She acts as though everything is fine too when she speaks to me, but how can it be? She will barely be getting by without me to help with the bills, and her parents don’t make enough to send much support. But she doesn’t want to upset me, the same way I don’t want to upset her. So we carry on sending each other letters, knowing that we’re conversing with a wall, and that any response we get is simply what the other believes we want to hear. Still… there is some solace in all this. It’s not the contents of the letter that I look forward to nowadays, but the letter itself. The thought that she sat down and made up a story to keep me happy. I’m sure she feels the same. That’s why we keep it up.

Babcia Jadwiga: Look at you, all romantic and poetic all of a sudden. And why not be, you’ll ask. Oh well, I cannot answer to that. Or rather I cannot give you an answer that will make any sense to your young head, up there in the clouds, right now. But I shall say that one thing to you and your little machine there and listen to me carefully – the sky is vast, boy, and roads with no ends are not to be walked for long.

From my house, you can reach the other side of the village through two paths. The first is the peripheral road, this is the one you must have taken from the front, this big road, with oaks on its sides. Some people say that if you walk on it for a moon, you will arrive to the capital, to the big city. I am not sure about it, a whole month sounds too long, but it is a very big road, a vast one I could even say. But do I ever use it? No. I like this other path, through the narrow cobbled streets of our village. I walk down those streets and I pass by the church and the seamstress’s shop. And the building of the village’s council – both the old and the new – and the house of my friend, Anastazja, who also lost her son in the war. And each one of those places makes me feel at home. They are small ends in themselves, which I would not have achieved, if I have chosen the other path, where I would only have vastness look back at me. Vastness is tiring.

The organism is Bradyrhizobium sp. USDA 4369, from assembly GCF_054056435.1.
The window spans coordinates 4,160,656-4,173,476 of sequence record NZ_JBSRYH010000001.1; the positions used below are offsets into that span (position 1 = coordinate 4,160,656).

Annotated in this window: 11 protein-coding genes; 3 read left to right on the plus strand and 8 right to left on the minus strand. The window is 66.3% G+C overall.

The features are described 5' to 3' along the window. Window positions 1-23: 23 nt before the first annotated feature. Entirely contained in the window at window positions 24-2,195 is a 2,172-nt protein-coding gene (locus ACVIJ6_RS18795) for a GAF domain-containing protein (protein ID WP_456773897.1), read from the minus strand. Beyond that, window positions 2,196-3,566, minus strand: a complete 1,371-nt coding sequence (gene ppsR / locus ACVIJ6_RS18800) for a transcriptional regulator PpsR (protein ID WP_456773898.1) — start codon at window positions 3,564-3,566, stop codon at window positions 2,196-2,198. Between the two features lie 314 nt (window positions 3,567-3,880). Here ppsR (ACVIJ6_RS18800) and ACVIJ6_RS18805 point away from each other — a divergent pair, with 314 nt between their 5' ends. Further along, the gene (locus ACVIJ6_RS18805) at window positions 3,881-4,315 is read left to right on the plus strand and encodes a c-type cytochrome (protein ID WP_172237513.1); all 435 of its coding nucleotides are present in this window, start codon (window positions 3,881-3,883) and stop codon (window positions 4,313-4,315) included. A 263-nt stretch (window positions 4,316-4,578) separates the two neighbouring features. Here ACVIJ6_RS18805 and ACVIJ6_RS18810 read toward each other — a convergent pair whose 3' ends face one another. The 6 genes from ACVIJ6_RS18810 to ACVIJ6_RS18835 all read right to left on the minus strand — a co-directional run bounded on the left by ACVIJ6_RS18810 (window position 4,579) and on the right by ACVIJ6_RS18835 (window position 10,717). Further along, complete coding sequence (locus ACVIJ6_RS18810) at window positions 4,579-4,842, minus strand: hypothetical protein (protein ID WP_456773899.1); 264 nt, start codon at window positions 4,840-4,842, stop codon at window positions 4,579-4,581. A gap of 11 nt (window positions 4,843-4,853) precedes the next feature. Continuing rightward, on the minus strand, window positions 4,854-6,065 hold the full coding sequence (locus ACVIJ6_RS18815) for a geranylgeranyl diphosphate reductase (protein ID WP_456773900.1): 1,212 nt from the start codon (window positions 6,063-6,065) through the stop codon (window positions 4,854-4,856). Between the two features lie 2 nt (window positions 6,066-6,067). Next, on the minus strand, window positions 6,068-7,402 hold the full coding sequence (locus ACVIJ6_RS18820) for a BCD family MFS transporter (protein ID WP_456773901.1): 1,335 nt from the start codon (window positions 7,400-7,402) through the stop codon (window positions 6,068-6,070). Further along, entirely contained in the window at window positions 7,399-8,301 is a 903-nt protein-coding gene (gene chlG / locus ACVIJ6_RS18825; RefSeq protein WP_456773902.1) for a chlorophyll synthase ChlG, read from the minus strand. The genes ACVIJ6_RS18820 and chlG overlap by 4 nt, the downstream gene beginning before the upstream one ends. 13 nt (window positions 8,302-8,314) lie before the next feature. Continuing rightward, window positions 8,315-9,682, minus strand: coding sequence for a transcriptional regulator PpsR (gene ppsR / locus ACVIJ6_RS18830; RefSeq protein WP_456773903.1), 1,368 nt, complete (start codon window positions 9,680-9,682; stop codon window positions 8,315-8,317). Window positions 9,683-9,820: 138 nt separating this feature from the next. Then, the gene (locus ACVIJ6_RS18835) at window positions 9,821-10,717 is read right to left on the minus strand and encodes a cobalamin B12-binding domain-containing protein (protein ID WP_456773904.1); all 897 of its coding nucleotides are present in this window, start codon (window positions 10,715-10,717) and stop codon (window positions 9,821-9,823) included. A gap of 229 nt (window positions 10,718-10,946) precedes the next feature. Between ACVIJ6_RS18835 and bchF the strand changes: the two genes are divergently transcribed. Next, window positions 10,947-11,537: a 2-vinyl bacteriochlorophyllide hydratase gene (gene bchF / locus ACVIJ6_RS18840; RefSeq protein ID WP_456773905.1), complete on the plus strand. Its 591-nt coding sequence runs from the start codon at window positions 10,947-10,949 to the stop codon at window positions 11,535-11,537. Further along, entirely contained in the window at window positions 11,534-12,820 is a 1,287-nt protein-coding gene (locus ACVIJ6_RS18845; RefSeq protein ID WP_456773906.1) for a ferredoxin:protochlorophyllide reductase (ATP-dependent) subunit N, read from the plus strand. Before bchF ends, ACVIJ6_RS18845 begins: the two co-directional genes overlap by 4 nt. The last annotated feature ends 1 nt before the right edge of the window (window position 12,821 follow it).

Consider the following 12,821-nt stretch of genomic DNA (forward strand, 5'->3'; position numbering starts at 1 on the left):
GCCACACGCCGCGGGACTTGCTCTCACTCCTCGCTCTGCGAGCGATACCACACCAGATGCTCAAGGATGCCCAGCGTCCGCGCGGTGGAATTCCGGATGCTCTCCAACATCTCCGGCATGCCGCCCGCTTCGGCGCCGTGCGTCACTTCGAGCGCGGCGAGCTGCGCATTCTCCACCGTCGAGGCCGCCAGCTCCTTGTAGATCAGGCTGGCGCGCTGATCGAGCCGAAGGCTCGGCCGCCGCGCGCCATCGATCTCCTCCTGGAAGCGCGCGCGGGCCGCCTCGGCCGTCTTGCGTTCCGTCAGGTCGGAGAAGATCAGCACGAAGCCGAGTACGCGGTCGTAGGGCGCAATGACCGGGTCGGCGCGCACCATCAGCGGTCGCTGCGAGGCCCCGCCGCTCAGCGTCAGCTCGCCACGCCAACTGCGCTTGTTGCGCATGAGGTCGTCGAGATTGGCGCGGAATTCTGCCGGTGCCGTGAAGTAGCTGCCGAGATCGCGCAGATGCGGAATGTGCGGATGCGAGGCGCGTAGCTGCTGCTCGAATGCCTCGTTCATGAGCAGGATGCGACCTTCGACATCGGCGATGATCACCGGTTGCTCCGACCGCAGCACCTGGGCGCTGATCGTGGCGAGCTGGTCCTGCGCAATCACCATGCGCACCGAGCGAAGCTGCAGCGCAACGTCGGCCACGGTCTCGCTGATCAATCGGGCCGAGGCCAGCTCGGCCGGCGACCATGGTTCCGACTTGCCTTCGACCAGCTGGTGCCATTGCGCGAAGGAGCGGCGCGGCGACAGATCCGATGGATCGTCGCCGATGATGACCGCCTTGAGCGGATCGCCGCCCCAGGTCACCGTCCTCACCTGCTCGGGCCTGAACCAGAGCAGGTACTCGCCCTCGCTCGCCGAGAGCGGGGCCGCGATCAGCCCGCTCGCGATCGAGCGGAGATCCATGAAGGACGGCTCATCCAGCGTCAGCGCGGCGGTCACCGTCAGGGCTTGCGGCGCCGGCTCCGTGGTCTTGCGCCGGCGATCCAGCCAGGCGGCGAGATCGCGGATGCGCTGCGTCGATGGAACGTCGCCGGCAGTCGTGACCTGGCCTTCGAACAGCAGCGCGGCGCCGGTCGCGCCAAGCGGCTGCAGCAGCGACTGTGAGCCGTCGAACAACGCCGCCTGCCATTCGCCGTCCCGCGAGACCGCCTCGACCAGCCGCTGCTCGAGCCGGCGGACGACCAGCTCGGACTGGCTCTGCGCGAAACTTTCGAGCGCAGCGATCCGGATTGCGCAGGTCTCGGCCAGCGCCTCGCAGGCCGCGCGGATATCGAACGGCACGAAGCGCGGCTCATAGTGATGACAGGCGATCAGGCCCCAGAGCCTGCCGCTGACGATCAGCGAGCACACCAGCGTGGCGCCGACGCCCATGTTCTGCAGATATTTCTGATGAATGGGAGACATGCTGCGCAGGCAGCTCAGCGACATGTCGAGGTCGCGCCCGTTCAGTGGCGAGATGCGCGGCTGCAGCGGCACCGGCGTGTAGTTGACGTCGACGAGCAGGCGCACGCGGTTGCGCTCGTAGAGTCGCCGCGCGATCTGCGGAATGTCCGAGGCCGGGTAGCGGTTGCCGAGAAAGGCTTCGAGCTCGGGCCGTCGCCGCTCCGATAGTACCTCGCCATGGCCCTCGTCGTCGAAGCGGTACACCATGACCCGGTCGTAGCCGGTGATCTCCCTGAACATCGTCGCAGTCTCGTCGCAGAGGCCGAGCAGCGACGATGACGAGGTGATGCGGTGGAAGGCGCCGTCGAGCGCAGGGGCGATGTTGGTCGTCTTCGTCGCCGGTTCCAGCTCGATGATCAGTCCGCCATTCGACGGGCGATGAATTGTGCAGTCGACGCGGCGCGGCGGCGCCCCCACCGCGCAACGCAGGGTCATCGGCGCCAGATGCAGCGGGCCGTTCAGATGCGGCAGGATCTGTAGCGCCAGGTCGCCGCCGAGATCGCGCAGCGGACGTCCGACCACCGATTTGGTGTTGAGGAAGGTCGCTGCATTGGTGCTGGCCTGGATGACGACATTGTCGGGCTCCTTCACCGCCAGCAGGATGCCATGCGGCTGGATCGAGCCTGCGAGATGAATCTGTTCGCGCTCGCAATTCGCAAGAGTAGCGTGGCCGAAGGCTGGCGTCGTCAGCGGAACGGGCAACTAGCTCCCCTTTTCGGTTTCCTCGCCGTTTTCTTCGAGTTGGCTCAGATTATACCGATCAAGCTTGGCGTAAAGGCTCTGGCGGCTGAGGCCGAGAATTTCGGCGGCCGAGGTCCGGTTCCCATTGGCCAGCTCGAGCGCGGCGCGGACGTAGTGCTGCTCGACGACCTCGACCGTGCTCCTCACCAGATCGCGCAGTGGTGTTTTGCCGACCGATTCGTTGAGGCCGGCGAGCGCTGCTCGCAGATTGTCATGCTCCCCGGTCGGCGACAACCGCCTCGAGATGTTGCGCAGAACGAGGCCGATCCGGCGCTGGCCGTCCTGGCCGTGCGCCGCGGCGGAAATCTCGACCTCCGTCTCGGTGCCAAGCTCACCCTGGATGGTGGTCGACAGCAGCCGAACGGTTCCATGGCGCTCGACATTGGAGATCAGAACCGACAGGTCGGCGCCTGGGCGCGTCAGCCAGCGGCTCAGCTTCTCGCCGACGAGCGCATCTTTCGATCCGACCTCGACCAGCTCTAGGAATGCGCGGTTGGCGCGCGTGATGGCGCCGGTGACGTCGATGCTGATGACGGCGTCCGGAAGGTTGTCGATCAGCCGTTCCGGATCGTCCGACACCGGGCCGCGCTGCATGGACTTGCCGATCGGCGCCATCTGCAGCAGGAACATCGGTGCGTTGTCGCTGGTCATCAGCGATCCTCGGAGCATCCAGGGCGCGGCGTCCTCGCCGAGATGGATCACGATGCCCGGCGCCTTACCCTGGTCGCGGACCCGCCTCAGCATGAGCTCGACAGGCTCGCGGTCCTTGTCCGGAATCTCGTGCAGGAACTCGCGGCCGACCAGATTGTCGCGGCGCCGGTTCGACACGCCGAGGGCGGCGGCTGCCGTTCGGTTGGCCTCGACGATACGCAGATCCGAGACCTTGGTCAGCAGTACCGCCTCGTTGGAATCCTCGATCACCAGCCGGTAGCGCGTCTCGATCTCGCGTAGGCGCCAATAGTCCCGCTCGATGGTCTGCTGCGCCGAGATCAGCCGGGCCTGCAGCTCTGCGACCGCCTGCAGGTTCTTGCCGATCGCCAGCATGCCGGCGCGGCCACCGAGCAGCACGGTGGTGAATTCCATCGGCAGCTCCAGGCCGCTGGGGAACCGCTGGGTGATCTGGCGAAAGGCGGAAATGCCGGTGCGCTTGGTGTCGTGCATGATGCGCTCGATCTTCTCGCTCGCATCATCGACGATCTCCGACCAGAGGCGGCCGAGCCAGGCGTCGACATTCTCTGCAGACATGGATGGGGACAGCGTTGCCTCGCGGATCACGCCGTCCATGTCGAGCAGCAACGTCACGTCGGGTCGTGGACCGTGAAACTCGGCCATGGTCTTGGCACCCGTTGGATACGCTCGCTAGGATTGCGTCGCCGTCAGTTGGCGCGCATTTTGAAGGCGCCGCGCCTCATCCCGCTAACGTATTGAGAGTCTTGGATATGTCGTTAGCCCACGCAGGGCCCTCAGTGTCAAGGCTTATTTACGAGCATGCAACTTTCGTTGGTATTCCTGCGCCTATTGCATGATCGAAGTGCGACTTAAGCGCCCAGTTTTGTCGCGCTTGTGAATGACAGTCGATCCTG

Wozsliew: Perhaps you are right. I have found myself feeling like that in the past few months. But it is not the vastness which is tiring. It is the emptiness, walking down a path with only trees for company, and knowing that somewhere, albeit far in the distance, there lies a cobbled street with shops and houses. At the same time however, once on the path, this ‘big road’ you speak of, it is hard to stray. And even harder to change direction.

You see grandma, I’ve already said my farewells. I have chosen this road, and not the cobbled alleys. I cannot simply return empty-handed; to admit defeat to the difficulties of the path I chose. It would be an insult to the ones I left behind. It would be an insult to their farewells, the force behind their commitment. Perhaps I should not have taken this ‘road with no end’. But sometimes one wishes to avoid the end. Sometimes the end itself is destructive… I don’t know. But then again, what else is left if there is no end?